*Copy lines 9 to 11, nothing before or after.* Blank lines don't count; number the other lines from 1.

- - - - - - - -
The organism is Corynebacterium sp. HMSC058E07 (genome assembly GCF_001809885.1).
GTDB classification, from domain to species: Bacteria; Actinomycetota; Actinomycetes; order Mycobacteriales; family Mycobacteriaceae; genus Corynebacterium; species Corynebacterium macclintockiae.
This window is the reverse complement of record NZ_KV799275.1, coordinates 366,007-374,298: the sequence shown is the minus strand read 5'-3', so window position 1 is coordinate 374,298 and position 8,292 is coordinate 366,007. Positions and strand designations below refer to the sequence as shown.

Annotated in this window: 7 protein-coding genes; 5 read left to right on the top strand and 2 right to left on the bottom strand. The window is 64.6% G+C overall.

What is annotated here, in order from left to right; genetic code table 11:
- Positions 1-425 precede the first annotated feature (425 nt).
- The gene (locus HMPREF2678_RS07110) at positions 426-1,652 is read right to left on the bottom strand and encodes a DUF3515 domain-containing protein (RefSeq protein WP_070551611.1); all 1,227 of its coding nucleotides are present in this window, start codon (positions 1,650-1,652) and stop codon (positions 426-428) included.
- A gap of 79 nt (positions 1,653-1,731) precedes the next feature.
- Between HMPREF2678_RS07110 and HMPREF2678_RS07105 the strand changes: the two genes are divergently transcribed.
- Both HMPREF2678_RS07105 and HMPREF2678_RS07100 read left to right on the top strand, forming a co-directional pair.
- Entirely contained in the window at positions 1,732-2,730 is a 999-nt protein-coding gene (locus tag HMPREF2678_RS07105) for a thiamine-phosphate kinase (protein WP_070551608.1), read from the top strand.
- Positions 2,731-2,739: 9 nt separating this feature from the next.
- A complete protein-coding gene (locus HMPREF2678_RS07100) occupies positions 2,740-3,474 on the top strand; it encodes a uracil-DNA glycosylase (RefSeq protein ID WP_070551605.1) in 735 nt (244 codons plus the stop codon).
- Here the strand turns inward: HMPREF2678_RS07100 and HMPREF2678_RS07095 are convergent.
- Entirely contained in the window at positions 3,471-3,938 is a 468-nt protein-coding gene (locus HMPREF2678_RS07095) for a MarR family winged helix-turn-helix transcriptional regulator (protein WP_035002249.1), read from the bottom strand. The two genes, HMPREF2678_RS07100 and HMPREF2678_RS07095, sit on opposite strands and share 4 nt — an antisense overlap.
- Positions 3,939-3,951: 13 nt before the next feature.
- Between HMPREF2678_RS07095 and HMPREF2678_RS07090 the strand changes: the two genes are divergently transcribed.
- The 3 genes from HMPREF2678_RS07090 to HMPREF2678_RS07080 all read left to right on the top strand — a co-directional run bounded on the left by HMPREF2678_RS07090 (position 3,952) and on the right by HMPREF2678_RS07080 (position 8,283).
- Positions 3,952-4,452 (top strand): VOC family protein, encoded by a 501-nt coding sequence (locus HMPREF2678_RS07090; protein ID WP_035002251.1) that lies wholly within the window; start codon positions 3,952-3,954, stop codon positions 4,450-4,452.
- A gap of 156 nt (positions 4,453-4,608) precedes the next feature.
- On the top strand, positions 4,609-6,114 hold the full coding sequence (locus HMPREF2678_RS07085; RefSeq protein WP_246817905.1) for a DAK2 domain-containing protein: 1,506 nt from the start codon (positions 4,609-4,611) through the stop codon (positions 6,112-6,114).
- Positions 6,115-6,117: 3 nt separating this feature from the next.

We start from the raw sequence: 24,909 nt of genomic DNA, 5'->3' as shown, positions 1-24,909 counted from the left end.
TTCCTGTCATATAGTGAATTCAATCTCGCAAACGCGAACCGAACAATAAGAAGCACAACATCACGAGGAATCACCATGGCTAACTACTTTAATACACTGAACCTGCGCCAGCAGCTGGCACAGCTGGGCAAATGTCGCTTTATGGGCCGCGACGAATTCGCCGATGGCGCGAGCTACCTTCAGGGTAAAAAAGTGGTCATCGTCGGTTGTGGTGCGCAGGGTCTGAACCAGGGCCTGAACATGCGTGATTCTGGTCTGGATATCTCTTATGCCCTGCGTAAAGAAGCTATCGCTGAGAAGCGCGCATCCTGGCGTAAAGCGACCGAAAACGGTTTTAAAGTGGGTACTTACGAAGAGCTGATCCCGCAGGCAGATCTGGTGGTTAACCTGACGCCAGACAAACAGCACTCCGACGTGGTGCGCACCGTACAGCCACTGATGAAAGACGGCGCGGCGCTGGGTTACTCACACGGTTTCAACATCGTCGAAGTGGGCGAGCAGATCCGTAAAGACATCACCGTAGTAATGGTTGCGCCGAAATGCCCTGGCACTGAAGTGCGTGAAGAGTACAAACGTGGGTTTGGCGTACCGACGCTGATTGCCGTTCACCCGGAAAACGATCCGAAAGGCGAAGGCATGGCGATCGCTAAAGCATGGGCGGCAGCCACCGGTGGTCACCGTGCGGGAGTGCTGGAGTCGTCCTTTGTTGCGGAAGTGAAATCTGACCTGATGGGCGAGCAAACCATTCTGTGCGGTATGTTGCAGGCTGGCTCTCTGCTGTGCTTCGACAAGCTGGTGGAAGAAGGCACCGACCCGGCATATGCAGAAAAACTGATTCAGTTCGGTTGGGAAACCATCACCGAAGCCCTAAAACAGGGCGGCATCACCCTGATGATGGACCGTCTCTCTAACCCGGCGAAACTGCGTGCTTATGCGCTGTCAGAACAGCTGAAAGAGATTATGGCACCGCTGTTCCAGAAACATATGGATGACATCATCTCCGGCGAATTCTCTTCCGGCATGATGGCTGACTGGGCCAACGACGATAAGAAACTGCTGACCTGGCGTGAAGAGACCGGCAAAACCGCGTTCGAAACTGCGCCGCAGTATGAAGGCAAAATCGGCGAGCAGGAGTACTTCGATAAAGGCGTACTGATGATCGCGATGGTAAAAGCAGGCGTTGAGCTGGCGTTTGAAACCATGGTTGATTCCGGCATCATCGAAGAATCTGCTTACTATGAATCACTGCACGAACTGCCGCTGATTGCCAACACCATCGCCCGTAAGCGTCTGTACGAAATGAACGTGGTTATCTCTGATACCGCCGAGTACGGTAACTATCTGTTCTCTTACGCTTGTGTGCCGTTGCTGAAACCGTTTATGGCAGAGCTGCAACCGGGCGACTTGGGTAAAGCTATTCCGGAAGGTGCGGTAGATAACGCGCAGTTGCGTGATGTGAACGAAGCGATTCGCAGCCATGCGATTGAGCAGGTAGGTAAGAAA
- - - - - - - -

- Between HMPREF2678_RS07110 and HMPREF2678_RS07105 the strand changes: the two genes are divergently transcribed.
- Both HMPREF2678_RS07105 and HMPREF2678_RS07100 read left to right on the top strand, forming a co-directional pair.
- Entirely contained in the window at positions 1,732-2,730 is a 999-nt protein-coding gene (locus tag HMPREF2678_RS07105) for a thiamine-phosphate kinase (protein WP_070551608.1), read from the top strand.